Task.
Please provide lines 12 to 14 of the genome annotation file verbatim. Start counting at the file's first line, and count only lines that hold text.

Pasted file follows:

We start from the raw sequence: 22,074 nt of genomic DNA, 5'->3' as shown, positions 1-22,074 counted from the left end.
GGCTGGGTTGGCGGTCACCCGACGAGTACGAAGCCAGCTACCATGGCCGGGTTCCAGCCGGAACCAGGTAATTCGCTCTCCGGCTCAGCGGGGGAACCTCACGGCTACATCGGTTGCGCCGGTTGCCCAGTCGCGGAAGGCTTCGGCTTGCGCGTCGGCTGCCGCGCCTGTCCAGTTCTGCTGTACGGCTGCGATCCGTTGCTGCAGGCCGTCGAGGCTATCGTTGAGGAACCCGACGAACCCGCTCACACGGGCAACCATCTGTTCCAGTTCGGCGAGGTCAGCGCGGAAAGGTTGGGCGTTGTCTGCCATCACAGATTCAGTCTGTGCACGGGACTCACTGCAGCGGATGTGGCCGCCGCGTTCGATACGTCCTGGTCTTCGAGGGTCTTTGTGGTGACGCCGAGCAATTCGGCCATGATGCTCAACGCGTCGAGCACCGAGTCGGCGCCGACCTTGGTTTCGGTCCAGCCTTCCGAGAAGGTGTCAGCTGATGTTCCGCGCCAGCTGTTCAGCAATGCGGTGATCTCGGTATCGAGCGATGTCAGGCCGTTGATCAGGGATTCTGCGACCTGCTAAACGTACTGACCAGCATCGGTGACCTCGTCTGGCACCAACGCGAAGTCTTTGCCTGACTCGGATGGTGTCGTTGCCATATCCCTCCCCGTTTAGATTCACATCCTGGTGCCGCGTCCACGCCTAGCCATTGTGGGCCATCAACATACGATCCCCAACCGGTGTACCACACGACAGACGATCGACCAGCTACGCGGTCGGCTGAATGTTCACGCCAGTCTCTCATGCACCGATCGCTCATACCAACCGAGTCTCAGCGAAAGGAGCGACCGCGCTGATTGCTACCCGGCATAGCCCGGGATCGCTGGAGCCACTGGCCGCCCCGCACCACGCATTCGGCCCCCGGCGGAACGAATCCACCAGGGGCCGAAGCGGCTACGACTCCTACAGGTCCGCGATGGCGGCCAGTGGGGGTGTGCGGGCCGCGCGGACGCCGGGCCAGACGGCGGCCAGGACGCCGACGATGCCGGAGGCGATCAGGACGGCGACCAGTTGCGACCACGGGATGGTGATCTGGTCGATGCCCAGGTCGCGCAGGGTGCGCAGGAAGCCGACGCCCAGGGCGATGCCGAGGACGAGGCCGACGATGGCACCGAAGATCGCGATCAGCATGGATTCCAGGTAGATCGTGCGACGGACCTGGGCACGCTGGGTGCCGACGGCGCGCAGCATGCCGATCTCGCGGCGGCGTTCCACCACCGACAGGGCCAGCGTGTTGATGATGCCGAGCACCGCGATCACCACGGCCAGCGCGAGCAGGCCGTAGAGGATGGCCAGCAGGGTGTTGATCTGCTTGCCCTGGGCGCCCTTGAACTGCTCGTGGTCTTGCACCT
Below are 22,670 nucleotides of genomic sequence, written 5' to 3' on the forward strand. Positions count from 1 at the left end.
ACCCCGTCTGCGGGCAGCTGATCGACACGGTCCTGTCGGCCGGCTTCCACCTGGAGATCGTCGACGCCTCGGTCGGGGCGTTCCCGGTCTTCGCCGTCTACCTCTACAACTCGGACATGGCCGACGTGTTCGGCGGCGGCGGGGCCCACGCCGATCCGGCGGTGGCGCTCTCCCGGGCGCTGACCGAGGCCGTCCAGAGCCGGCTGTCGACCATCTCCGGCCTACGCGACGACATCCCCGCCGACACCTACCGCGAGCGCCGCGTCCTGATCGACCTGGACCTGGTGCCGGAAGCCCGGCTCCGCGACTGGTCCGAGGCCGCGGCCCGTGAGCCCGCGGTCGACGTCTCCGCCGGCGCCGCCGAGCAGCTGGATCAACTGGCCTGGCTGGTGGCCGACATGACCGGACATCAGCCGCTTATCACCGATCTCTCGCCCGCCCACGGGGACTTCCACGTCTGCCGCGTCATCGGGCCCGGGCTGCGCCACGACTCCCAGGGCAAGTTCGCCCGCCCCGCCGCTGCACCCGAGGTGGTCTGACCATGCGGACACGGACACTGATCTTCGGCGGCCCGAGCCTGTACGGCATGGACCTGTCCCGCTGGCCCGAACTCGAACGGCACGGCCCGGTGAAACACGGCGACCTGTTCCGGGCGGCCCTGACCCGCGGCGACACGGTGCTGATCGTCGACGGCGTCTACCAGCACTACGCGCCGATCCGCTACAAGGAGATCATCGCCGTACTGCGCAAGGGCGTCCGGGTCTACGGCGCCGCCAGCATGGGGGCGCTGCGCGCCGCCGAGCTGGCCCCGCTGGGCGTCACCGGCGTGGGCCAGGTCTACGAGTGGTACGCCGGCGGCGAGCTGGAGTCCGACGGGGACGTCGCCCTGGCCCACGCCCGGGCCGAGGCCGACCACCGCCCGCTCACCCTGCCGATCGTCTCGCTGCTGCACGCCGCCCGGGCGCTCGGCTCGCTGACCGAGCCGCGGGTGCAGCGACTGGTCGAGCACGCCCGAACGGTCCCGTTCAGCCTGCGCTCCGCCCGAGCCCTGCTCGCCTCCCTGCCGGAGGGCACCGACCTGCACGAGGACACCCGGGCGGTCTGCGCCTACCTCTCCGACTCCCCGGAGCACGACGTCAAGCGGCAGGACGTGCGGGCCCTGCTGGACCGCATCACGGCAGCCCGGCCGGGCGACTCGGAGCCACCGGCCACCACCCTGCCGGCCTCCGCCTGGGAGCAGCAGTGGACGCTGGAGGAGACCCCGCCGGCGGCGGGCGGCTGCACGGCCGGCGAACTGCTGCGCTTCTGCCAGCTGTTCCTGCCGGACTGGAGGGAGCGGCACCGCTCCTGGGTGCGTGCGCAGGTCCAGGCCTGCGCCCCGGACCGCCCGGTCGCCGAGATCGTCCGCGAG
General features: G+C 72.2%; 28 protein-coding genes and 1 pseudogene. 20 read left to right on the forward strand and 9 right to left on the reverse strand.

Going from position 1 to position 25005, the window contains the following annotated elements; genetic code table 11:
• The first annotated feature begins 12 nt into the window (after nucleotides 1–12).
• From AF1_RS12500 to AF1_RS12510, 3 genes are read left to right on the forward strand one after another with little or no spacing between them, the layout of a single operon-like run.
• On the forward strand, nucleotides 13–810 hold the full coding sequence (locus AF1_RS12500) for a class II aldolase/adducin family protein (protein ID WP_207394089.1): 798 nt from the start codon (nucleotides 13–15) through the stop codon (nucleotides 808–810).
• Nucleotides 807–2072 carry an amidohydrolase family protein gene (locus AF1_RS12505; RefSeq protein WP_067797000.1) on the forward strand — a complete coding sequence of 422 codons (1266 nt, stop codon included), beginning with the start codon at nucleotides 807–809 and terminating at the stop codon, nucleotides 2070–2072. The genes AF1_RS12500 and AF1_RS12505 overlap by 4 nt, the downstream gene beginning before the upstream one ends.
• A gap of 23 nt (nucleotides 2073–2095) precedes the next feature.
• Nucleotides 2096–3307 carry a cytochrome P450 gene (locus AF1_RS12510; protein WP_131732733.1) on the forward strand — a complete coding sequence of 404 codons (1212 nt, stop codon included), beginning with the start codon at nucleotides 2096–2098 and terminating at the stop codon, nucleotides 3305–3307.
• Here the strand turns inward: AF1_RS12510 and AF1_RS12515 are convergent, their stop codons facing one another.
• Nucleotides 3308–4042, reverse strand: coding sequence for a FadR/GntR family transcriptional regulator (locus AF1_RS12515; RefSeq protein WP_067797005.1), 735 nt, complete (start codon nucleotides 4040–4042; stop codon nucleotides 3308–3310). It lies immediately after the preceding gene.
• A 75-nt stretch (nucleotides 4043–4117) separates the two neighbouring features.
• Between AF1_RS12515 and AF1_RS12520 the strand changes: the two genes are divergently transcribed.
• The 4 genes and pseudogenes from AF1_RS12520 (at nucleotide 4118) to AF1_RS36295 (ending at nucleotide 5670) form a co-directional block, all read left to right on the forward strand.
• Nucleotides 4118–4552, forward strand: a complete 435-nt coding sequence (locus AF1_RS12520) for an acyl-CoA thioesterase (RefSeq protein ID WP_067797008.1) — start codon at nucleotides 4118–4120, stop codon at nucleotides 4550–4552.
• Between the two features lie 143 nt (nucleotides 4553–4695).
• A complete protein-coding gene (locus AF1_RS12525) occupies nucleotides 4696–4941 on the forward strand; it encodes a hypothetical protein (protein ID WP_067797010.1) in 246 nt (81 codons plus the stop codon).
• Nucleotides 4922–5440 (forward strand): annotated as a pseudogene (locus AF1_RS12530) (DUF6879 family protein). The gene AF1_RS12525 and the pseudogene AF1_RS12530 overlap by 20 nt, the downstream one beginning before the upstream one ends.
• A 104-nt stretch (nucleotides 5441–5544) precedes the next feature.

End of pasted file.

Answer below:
• Nucleotides 2096–3307 carry a cytochrome P450 gene (locus AF1_RS12510; protein WP_131732733.1) on the forward strand — a complete coding sequence of 404 codons (1212 nt, stop codon included), beginning with the start codon at nucleotides 2096–2098 and terminating at the stop codon, nucleotides 3305–3307.
• Here the strand turns inward: AF1_RS12510 and AF1_RS12515 are convergent, their stop codons facing one another.
• Nucleotides 3308–4042, reverse strand: coding sequence for a FadR/GntR family transcriptional regulator (locus AF1_RS12515; RefSeq protein WP_067797005.1), 735 nt, complete (start codon nucleotides 4040–4042; stop codon nucleotides 3308–3310). It lies immediately after the preceding gene.